A sweet conclusion: As Odisha gets GI tag for its own Rasgulla

The geographical indicator (GI) was given to Odisha on Monday for the 'Odisha rasgulla', over two years after West Bengal won its very own GI tag for the flavorful eastern sweet.


The Chennai-put together GI Registry with respect to Monday issued a formal affirmation for the 'Odisha rasgulla' on its site.


"This mouthwatering culinary delight made of cottage cheese, loved by Odias over the world, is offered to Lord Jagannath as a major part of bhog since hundreds of years," Odisha chief minister Naveen Patnaik twitted.


A GI is a particular sign/name used on an item its uniqueness, which can be utilized to separate merchandise based on its interesting attributes and topographical origin. A GI label helps in the marking and advertising of a nearby item and can pull in penalties whenever duplicated by anyone outside that geological district.

At the point when West Bengal got its GI tag for its assortment of rasgulla in November 2017, numerous individuals wrongly accepted that the GI Registry has perceived that the sweet started in West Bengal. A severe spat followed between the two states over the sweet delicacy, both via social media media and off it. The GI tag for a similar item to both the neighboring states currently perceives two unmistakable assortments in taste and texture.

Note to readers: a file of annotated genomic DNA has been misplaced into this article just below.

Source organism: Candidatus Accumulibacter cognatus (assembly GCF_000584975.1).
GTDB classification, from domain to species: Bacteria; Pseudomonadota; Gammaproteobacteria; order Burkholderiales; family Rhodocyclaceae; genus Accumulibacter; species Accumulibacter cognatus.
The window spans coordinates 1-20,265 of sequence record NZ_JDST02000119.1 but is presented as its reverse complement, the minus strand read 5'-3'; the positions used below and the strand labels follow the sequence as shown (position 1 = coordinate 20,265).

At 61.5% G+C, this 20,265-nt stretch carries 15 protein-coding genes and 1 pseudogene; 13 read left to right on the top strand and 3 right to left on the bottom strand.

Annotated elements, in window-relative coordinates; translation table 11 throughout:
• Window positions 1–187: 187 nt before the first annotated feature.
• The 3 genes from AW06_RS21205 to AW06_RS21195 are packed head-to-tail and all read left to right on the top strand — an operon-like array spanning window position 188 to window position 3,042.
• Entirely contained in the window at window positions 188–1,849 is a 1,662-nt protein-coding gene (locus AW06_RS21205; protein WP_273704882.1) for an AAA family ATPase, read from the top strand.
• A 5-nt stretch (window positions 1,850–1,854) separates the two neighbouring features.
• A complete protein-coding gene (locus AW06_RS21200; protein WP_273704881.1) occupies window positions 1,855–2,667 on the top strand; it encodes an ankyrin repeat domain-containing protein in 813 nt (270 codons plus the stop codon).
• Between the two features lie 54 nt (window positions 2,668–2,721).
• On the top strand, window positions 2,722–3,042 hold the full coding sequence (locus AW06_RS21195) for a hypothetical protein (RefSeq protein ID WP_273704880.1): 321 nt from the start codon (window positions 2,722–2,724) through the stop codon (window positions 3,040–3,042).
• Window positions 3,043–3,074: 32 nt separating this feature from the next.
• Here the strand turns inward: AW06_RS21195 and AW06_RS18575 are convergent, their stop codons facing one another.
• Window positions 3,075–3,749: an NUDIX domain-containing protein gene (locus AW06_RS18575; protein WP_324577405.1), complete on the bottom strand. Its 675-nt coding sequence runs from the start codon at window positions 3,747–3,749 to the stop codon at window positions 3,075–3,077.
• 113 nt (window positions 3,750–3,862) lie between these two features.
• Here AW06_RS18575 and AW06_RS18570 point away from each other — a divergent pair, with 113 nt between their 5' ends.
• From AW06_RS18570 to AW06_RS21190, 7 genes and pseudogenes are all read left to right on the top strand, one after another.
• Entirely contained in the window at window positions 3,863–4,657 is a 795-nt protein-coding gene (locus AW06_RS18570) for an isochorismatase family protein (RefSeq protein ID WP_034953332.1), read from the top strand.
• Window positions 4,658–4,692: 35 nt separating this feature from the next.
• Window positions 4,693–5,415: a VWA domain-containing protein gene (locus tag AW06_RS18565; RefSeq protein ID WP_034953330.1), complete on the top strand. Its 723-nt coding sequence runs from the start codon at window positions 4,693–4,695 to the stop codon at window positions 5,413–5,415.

While Bengalis guarantee the sweet was imagined by Nobin Chandra Das (Birth: 1845) at his Bagbazar home in Kolkata, Odias refer to the convention going back to the twelfth century of the curds dumpling being offered at the Puri Jagannath Temple.

During the celebration of "Niladri Bije", Lord Jagannath offers rasgulla to his partner Goddess Laxmi on his arrival from a nine-day-long Rath Yatra. That day is presently set apart by Odias as Rasgulla Dibasa (Day) consistently.

However, there was minimal written proof accessible to help the claim by Odias, and the Odisha government conceded that a board of trustees set up for the reason had neglected to gather any proof. Be that as it may, an Odia social researcher, Asit Mohanty, at that point brought out obscure actualities about the sweet. Mohanty discovered notice of the word rasgulla in the fifteenth Century Odia Dandi Ramayan composed by the medieval writer Balaram Das. He additionally cited numerous other Odiya and Sanskrit writings to demonstrate that chhena, or curds, was known to Indians much before the Portuguese touched base in India. The spat over the GI tag may have finished in a draw among Odisha and West Bengal. But the confusion over its birthplace will still continue.


by Lokendra Sharma | Tue, Jul 30 - 01:04 PM

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